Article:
Quickbooks Unleashed (and other tips for organizing your accounting)

By: Shane Umstead

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Several people, have emailed me offline, asking exactly what I am doing in Quickbooks to keep track of expenses, while I rehab or perform various contract services, additions ect. About a year, ago or so I asked William and a few others could they post about what they do in the office specifically, to make life easier, what is a normal day like, what your system looks like.

The biggest challenge with QuickBooks is knowing the question to ask your accountant, so you can get the most out of it. What do I do, and how do I get started, what should my chart of accounts look like, how do I manage my projects today, and where am I going.

Background Info: I don't have a large staff, just one assistant who helps me stay on top of my projects. When I worked in the professional world, I was responsible for a relatively large team, everyone was responsible for a weekly report, weekly expense report with attached receipts, time sheets which had to be in full view at all times. Each project was given a code, so the accounting dept could run burn rates for a project, and each PM signed off on the time sheets and kept track of P/L. Typical corporate model, sales, engineering, accounting ect..

The reality, is that model in the "construction world" for a very small office does not really fit, unless your a construction company structured like the professional world. I made a lot of mistakes the first years, trying to manage my business like a large company with lots of resources and different depts.

So what do you have to do when your a small company, as in one or two people and you need to manage a few rehabs, several additions like I routinely do now. You need systems in place, that one person can do and others can do easily with very little thought, until your income supports bring on more staff.

So lets get started on some nuts and bolts:

If your going to rehab, you need to seperate your personal expenditures from your business expenditures as soon as possible.

John Hyre's KISS bookkeeping system is excellent as it covers many facets of bookkeeping and REI, however it really does not give the nuts and bolts of an everyday business in a way that makes it easy to understand. However if I had John sitting over my shoulder I am sure the learning curve would of been much smaller, because it is the small things that matter and really clue you in as to what you need to do.

So what do you really need when you’re rehabbing? What do the banks need? What does your accountant need? What kind of system do you need in place to manage more than one project? I can;t address all of them, here but I can offer a good starte.

What do you need?
1) Well, you need a wonderful accounting system that has strong reporting
Capabilities, expense management act, so you know exactly what you
Have spent phase by phase certainly and this holds true if your
if your managing multiple projects.

Assuming you have a home office the most important thing I think you can do for yourself in this business if your intend to rehab homes, build homes or build additions is to set up a business immediately and apply for revolving credit lines in the business name so you can separate your expenditures by from your personal expenses. This is huge, because it is the most painful thing in the world to reconcile credit cards, and try to separate personal expenditures from business expenditures.

Today, I have two personal credit cards "revolving lines" in my name, and I have two personal credit cards "revolving lines" in my businesses name. My personal lines, are VISA and MasterCard, and my business lines are AMEX and VISA. AMEX is what you really need to operate in the "construction business" but VISA is nice as well, in case your vendor does not support AMEX. I can't say enough how much having these cards have helped me, with my accounting. Just doing this, and using a simple spreadsheet and a few manila folders was more than enough for me two years ago, when I was doing a single project, at a time. Obviously you can set up "trade lines" as well with your suppliers, but I opt to pay with my "revolving credit lines' as I want to process as little paper as possible.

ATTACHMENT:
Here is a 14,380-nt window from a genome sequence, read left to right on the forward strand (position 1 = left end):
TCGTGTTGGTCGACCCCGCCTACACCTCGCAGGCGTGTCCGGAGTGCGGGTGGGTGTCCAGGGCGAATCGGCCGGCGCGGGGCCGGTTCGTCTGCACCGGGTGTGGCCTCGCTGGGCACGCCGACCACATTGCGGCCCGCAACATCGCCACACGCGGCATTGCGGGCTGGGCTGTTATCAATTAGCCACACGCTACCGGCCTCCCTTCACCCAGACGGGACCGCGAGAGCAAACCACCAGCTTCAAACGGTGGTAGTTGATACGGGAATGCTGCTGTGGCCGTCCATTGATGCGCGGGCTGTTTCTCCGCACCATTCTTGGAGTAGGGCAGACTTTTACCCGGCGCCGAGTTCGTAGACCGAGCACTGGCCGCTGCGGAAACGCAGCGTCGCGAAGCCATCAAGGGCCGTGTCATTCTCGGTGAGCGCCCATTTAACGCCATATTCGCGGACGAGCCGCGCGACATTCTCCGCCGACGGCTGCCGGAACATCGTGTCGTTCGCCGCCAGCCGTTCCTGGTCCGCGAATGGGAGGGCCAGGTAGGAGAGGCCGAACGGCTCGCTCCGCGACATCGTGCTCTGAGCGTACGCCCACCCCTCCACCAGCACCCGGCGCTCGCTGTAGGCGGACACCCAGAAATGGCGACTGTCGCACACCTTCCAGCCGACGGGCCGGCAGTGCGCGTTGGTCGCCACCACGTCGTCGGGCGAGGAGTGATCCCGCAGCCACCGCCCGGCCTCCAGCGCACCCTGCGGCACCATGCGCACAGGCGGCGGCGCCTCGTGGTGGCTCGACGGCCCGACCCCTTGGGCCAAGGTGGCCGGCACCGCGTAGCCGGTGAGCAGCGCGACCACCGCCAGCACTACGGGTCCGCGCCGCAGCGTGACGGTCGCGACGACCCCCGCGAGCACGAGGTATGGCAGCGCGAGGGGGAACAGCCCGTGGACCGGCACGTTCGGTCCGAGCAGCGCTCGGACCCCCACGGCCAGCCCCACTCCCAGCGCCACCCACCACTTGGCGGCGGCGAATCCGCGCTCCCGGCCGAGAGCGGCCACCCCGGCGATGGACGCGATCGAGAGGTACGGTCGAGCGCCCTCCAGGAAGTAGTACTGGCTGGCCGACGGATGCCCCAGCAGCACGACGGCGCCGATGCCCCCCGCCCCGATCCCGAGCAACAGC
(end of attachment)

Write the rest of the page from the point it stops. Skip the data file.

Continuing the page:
Let’s fast forward, three years and let me tell you what I DO now and why I had to do it.

Problem I) When I had a single project, it was no big deal to keep up with receipts, and expenditures. I come home, throw all the receipts in a shoe box, at the end of the week break it out by trade doing the work, put all the gas receipts with the gas receipts, carpentry receipts with the carpentry receipts, and life was good, UNTIL the size of my projects went from 20K to well over 200K. It drove me nuts, but still 200K was not that bad...

Talk about a nightmare to manage this way..it gets harder as your company gets bigger.....Then add insult to injury, what about more than one job. I might go to the store, and make three separate purchases, and then I would come home throw them all in the same shoe box, and then separate them out at the end of the week and put them in their folders, so I had all the receipts for Mr. Smiths project, broken out and organized by trade, and my project broken out and organized by trade.

Why did I go thru all this hassle, because I can't tell you how many people I have worked for over the past three years that had no idea what they had spent from day to day, month to month per job, per trade? And I knew people that were making money, hand over fist despite the fact they did not know what they were spending, UNTIL I met several contractors whose bad habits caught up with them as they moved up too bigger projects and that is when MR. Murphy showed up, and when he is done with you Mr. IRS shows up, the point is sucess is good, but if you do not have good systems your business does not scale.

Well, I thought I had a really good system this past year, until my workload increased. This past year, I had two rehabs under way and four additions all being built at the same time. My system just cracked under
the pressure and I almost cracked with it.

In fact, about a year or so ago I told my brother of my challenges, and he became so engrossed in the complications of the business he built a database for me to estimate repairs for the homes I renovate homes with reporting capabilities based on my input. He received an A in his class, and I threw his solution into the trash, and told him I needed something better, and he quickly agreed as he routinely came home to me on hands and knees going thru receipts, and we talked about all the nuiances of the business.

The ironic thing is over a semester he came to the conclusion that we had to find another way, and I have to give my brother complete credit for revolutionizing the way we keep receipts and where I am at NOW, because I literally explained my problems, what I do, how I get my income, even drew up flow charts that people were extremly impressed with no less than five accountants who "eweeed" and "aweed"...